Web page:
“Before I played I had to kind of warm it up,” Larry said. “It doesn’t bend back, so I’d try bending it forward so I could flick my wrist. Before the game I would feel pain and after the game I would feel pain, but during the game I was just so locked in and trying to do my role. So my wrist wasn’t my top priority. I was still able to shoot, I just had to change my shot a little bit and use more arm. But I was still able to shoot.”
Following the season, Larry had a five-hour surgery and spent the next four months in a cast. That was followed by several weeks of physical therapy, all in preparation for his breakout senior season.
“Once we found it with the severity of the fracture, I can’t believe that he even played a whole year with this fracture that is one that would take an NBA player out for six months, and he’s playing a whole season with it,” Shearon said. “The whole thing was bad and unfortunately one of those things that we see in our community where the consistency of the household just isn’t there. And I think that was what was going on for him.”
Around the same time he had his surgery, things went from bad to worse when Jack's health took a turn for the worst and he died in May of last year.
Needless to say, Atkerson was a bit overwhelmed and something had to give. In his case, that something was his school work.
"He doesn’t talk about it a lot, but just knowing him during that time frame, he was trying to help grandma, trying to help his grandpa, trying to help his brother, and I think he just kind of folded up shop academically for a little bit," Sharon said. "He was like, ‘look, I can only do so much.’ His teachers did a really good job of trying to work with him and help him out, but it was just a tough time, so I’m happy for him that he was able to get through that and it looks like he’s on the right trajectory at this point, so that’s really good."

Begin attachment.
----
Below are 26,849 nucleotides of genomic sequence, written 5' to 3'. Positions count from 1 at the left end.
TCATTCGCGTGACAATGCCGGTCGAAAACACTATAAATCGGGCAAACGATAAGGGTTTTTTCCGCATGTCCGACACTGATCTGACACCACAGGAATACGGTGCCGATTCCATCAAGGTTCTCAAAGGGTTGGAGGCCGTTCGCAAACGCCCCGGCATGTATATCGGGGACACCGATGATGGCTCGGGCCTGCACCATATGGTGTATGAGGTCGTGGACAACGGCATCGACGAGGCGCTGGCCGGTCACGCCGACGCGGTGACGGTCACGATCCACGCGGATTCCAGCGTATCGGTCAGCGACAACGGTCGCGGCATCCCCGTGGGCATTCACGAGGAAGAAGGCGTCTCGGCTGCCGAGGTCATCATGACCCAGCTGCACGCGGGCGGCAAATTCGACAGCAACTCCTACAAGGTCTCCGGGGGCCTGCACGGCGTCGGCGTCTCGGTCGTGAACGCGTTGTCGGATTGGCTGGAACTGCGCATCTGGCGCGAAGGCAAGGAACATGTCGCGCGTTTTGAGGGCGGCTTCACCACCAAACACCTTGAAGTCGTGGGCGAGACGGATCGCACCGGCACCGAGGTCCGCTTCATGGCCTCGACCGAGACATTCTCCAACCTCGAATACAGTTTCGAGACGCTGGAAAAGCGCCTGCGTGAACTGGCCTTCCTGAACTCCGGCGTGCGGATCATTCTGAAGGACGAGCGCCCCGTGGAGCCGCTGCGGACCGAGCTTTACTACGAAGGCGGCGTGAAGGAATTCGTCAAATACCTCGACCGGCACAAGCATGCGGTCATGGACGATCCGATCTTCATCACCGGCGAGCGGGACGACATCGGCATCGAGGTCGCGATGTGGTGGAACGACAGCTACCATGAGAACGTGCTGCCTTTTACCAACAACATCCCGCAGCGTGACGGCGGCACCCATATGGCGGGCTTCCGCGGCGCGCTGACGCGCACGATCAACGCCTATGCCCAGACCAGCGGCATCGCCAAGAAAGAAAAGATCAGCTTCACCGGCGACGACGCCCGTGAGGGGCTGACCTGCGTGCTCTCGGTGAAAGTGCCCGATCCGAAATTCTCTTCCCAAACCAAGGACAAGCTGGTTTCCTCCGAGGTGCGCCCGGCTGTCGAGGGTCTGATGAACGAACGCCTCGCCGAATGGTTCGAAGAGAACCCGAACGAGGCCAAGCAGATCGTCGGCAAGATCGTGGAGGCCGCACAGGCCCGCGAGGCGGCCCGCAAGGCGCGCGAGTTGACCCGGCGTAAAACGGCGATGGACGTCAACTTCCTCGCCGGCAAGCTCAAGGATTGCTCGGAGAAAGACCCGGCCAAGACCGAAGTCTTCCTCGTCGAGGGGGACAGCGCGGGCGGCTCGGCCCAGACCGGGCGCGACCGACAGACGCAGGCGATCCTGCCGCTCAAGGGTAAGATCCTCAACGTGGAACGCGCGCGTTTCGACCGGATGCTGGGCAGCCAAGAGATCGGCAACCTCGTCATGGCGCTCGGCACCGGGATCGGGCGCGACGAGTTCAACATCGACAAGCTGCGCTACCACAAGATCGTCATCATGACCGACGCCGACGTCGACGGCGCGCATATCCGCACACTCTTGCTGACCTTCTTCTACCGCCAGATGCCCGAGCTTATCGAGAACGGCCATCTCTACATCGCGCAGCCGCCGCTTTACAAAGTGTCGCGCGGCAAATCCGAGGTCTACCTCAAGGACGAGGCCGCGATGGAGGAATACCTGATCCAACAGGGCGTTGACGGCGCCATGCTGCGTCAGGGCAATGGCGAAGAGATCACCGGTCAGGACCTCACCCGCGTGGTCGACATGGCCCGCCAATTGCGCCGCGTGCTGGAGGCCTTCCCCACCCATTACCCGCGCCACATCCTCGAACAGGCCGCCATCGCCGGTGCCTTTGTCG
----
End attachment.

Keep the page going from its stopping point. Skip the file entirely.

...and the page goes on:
Despite the injury and plenty of other distractions, Atkerson helped make several key contributions to the Stars’ Southwest Yosemite League title and a run to the Central Section Division 3 semifinals that year. It was a far cry from the gangly, goggle-wearing player that first arrived on the North High campus just a few years earlier.
“When he came to North, nobody really knew him,” said former teammate Shannon Ferguson, who just finished his freshman year at Santa Rosa College. “But he was always humble and quiet and worked hard. And he just kept coming on, getting better and better. As seasons went on, people started to get to know him. Now he’s just Larry.
“It’s kind of funny, because he’s the same dude, he’s Larry. I mean people used to almost make fun of him because he wore goggles and stuff, but he never let it affect him. He’s just a hard worker. He’s almost working hard and trying to get better. He’s always playing basketball. He’s always at the park and always doing something to help his game.”
In addition to playing basketball at a high level, Atkerson has also excelled in a different platform — the Boys Scouts of America — where he received his Eagle Scout certificate and is waiting to do his court of honor once social distancing restrictions are loifted.“He’s a very well-rounded kid, given some circumstances where a lot of other people may not have gotten to that same place, and he did,” Shearon said. “He’s going to end up being a scholarship basketball player and an Eagle Scout despite the fact that he may not have had the most normal of upbringings or maybe the most desired of upbringings. It’s pretty amazing.”